Send to

Choose Destination
Sci Rep. 2017 May 11;7(1):1748. doi: 10.1038/s41598-017-01576-9.

Gender Differences in Bile Acids and Microbiota in Relationship with Gender Dissimilarity in Steatosis Induced by Diet and FXR Inactivation.

Author information

Department of Medical Pathology and Laboratory Medicine, University of California, Davis, Sacramento, CA, USA.
Department of Food Science and Technology, Department of Viticulture and Enology, University of California, Davis, CA, USA.
Laboratory of Metabolism, Center for Cancer Research, National Cancer Institute, NIH, Bethesda, MD, USA.
Department of Pathology, Harbor UCLA Medical Center, Torrance, CA, USA.
Department of Chemistry, College of Science and Mathematics, Fresno State University, Fresno, CA, USA.
Department of Medical Pathology and Laboratory Medicine, University of California, Davis, Sacramento, CA, USA.


This study aims to uncover how specific bacteria and bile acids (BAs) contribute to steatosis induced by diet and farnesoid X receptor (FXR) deficiency in both genders. A control diet (CD) and Western diet (WD), which contains high fat and carbohydrate, were used to feed wild type (WT) and FXR knockout (KO) mice followed by phenotyping characterization as well as BA and microbiota profiling. Our data revealed that male WD-fed FXR KO mice had the most severe steatosis and highest hepatic and serum lipids as well as insulin resistance among the eight studied groups. Gender differences in WD-induced steatosis, insulin sensitivity, and predicted microbiota functions were all FXR-dependent. FXR deficiency enriched Desulfovibrionaceae, Deferribacteraceae, and Helicobacteraceae, which were accompanied by increased hepatic taurine-conjugated cholic acid and β-muricholic acid as well as hepatic and serum lipids. Additionally, distinct microbiota profiles were found in WD-fed WT mice harboring simple steatosis and CD-fed FXR KO mice, in which the steatosis had a potential to develop into liver cancer. Together, the presented data revealed FXR-dependent concomitant relationships between gut microbiota, BAs, and metabolic diseases in both genders. Gender differences in BAs and microbiota may account for gender dissimilarity in metabolism and metabolic diseases.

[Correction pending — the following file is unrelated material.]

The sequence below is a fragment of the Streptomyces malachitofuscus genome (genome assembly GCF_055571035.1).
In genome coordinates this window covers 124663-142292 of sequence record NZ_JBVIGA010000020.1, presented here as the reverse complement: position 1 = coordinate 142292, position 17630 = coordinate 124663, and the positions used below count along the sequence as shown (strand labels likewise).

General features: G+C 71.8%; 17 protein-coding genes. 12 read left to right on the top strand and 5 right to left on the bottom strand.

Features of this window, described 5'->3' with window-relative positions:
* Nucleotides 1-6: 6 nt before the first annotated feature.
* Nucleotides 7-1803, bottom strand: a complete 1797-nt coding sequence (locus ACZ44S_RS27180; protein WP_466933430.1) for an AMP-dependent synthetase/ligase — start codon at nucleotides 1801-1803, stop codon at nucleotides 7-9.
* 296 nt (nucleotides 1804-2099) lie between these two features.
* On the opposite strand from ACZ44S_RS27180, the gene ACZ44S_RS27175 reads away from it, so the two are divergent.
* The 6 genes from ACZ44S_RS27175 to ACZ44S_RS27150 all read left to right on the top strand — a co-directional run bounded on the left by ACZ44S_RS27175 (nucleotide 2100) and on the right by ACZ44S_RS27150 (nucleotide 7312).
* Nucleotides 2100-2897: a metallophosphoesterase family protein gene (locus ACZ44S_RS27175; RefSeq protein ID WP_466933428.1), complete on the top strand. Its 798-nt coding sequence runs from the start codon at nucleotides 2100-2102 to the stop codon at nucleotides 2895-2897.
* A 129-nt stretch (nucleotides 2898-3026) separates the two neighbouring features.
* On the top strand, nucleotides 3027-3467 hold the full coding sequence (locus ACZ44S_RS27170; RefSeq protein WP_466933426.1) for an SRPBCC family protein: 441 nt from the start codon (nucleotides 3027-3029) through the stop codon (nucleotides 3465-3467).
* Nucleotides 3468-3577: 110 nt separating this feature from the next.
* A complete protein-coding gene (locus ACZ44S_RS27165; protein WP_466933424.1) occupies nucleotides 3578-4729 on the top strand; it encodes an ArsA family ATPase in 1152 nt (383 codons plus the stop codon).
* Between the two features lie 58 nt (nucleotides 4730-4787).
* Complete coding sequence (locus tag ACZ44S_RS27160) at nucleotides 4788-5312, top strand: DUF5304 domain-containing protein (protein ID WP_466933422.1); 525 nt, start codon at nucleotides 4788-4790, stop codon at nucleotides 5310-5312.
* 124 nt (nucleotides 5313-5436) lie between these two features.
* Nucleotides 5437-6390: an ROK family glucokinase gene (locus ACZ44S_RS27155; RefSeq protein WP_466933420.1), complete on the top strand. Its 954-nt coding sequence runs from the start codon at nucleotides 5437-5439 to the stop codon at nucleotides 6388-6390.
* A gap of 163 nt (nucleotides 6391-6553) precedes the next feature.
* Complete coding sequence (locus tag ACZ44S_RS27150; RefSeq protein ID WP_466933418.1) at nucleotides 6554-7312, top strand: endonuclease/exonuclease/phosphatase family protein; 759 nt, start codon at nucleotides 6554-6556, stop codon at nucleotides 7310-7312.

[Indexed for MEDLINE]
Free PMC Article

Supplemental Content

Full text links

Icon for Nature Publishing Group Icon for PubMed Central
Loading ...
Support Center